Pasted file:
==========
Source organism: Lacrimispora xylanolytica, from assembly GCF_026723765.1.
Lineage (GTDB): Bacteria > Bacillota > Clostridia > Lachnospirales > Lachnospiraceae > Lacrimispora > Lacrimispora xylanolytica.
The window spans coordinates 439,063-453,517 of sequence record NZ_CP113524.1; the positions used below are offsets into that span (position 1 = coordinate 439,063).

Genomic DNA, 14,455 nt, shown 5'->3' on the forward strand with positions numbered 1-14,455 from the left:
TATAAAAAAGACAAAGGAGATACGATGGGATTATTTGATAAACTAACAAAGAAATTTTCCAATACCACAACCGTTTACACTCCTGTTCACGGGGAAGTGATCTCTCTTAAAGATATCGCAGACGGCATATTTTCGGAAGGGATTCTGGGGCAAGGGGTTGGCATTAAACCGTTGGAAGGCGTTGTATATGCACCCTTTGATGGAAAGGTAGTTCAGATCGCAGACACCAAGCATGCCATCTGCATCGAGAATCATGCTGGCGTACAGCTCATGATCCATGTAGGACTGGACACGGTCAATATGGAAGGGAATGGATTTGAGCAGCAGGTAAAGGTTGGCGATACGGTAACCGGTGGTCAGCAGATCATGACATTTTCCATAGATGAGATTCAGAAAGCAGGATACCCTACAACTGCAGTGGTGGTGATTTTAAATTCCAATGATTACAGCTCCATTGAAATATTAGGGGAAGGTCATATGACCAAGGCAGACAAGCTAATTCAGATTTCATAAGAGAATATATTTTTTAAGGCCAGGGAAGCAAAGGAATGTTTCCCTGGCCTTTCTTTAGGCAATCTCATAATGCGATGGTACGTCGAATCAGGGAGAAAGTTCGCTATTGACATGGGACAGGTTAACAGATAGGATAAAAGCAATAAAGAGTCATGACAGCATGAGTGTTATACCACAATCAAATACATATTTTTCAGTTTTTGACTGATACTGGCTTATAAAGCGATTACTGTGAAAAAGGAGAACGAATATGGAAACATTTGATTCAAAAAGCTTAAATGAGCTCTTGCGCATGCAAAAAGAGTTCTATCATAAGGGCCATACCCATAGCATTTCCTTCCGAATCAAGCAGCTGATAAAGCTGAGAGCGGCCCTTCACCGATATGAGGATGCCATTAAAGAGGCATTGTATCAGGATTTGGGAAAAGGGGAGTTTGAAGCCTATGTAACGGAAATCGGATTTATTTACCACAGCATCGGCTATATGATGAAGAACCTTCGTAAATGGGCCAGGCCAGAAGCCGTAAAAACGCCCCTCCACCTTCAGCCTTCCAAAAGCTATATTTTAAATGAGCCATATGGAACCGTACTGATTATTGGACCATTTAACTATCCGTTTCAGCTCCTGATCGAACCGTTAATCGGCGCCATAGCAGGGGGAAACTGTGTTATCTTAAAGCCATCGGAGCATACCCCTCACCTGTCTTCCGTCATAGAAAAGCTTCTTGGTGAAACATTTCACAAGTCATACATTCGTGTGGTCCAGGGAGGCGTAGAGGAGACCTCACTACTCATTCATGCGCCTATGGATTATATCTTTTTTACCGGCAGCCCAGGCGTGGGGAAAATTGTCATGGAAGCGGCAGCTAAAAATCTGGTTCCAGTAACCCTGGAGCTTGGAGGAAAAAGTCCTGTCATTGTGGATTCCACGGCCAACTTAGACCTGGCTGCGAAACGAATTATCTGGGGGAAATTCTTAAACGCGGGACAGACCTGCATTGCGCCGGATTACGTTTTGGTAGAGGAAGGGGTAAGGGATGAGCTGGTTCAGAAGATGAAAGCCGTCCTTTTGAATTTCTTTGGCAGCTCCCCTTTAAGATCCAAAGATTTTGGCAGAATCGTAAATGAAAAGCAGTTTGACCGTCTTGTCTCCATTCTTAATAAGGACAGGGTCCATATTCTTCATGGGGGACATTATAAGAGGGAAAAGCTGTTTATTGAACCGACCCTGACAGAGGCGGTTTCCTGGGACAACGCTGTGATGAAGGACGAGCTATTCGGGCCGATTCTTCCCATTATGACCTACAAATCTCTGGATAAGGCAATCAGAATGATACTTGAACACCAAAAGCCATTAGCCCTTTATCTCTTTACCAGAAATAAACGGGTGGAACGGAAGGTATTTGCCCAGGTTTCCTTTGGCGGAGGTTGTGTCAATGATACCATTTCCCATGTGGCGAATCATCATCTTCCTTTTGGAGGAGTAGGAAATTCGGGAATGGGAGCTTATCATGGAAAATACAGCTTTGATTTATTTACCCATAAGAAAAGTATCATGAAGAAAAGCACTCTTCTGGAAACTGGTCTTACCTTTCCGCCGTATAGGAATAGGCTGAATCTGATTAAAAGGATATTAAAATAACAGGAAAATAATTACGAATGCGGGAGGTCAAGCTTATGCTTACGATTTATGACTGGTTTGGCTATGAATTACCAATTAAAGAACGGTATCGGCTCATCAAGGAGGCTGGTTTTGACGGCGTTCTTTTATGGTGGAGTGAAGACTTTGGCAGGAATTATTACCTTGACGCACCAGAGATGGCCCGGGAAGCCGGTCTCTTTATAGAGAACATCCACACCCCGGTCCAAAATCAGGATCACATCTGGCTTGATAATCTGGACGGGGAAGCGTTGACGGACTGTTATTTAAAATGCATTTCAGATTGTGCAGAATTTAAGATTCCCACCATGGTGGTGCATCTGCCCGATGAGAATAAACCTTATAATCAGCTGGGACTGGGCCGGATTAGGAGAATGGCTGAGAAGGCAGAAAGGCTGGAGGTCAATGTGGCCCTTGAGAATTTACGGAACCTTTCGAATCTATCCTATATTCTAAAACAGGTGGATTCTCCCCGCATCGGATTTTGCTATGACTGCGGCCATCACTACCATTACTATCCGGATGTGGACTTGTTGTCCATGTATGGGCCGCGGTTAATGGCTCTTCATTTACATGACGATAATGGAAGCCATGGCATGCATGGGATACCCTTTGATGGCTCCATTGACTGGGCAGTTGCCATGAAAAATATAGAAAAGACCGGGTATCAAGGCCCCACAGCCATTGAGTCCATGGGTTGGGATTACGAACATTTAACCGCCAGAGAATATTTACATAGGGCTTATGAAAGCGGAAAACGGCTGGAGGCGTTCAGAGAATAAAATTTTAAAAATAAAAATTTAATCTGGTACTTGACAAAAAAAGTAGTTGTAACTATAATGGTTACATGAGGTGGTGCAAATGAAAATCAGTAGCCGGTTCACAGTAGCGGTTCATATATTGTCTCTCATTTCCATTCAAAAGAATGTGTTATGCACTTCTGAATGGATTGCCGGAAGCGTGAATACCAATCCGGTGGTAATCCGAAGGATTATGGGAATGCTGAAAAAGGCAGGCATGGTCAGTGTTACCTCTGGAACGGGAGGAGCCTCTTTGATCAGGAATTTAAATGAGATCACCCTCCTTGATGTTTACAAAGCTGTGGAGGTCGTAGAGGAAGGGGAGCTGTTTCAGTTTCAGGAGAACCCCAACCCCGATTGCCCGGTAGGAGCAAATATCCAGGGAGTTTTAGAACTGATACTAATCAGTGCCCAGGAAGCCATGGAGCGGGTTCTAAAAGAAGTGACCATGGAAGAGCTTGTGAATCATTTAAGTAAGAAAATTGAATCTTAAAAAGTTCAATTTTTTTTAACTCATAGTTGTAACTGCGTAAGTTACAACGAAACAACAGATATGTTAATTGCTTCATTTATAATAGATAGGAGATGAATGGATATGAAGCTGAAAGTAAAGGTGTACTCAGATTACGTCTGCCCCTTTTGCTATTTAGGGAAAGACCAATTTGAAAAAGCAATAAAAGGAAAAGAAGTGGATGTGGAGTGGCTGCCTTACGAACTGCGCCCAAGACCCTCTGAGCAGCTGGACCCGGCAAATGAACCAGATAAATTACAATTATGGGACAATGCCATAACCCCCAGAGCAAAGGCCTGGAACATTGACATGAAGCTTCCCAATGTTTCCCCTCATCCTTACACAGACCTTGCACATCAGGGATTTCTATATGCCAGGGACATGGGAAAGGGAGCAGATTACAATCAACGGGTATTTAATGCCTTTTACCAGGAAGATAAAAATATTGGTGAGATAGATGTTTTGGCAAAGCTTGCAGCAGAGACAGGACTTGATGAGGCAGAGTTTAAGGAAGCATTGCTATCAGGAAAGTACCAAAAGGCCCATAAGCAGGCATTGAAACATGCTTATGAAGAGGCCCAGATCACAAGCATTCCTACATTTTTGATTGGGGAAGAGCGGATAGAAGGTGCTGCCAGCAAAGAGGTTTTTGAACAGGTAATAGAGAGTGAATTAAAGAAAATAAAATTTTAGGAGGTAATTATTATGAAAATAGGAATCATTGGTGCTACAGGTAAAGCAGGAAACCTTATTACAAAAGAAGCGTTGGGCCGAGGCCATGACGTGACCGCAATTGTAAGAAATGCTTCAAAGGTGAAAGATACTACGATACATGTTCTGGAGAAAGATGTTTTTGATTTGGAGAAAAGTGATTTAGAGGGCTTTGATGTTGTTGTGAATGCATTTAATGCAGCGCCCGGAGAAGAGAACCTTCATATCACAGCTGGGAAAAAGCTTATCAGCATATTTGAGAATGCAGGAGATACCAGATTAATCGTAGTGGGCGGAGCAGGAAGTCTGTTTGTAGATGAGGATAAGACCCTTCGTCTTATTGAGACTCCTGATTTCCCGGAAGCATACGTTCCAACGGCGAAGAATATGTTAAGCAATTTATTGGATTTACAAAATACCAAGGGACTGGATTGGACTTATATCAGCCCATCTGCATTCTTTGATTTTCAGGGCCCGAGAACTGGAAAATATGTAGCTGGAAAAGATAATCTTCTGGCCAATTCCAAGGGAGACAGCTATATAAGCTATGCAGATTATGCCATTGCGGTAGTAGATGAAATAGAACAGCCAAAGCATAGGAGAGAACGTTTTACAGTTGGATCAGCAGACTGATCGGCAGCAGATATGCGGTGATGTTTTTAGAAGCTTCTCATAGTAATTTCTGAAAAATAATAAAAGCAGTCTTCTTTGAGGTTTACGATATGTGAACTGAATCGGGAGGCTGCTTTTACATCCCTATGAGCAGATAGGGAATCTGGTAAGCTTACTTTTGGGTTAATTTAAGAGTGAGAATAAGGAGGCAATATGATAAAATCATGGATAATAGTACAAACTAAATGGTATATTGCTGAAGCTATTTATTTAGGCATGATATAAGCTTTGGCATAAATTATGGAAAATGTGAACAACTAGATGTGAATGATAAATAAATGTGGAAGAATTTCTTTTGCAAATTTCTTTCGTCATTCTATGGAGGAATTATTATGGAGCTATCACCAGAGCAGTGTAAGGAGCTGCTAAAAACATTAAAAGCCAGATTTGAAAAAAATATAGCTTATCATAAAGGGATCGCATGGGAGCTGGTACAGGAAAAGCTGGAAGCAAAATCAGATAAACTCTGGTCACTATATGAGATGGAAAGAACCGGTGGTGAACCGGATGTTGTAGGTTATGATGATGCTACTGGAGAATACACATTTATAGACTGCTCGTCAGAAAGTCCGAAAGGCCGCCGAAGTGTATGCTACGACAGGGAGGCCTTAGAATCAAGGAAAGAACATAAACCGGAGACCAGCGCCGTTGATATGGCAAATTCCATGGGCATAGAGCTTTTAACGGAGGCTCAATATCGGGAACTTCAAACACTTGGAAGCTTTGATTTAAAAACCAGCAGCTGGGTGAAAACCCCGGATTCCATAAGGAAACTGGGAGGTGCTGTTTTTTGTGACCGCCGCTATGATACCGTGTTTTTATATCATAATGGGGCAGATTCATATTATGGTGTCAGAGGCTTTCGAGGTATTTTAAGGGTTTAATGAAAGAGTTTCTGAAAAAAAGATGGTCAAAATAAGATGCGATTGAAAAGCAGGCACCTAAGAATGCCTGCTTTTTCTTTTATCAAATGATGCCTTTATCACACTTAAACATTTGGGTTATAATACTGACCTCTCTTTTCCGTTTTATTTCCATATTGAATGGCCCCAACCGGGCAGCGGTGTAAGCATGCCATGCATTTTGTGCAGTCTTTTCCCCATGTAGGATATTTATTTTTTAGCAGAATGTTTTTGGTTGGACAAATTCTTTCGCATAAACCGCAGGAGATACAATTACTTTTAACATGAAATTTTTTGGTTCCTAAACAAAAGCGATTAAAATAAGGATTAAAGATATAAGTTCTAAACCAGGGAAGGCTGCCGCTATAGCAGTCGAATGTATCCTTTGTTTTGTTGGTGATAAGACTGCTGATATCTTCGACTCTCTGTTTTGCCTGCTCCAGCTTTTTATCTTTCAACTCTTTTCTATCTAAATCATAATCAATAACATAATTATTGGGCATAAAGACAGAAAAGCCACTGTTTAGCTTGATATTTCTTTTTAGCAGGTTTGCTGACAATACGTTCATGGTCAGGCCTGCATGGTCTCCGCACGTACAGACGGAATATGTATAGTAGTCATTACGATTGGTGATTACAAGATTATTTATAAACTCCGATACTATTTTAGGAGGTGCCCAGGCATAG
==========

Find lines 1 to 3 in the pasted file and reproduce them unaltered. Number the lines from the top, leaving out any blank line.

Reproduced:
Source organism: Lacrimispora xylanolytica, from assembly GCF_026723765.1.
Lineage (GTDB): Bacteria > Bacillota > Clostridia > Lachnospirales > Lachnospiraceae > Lacrimispora > Lacrimispora xylanolytica.
The window spans coordinates 439,063-453,517 of sequence record NZ_CP113524.1; the positions used below are offsets into that span (position 1 = coordinate 439,063).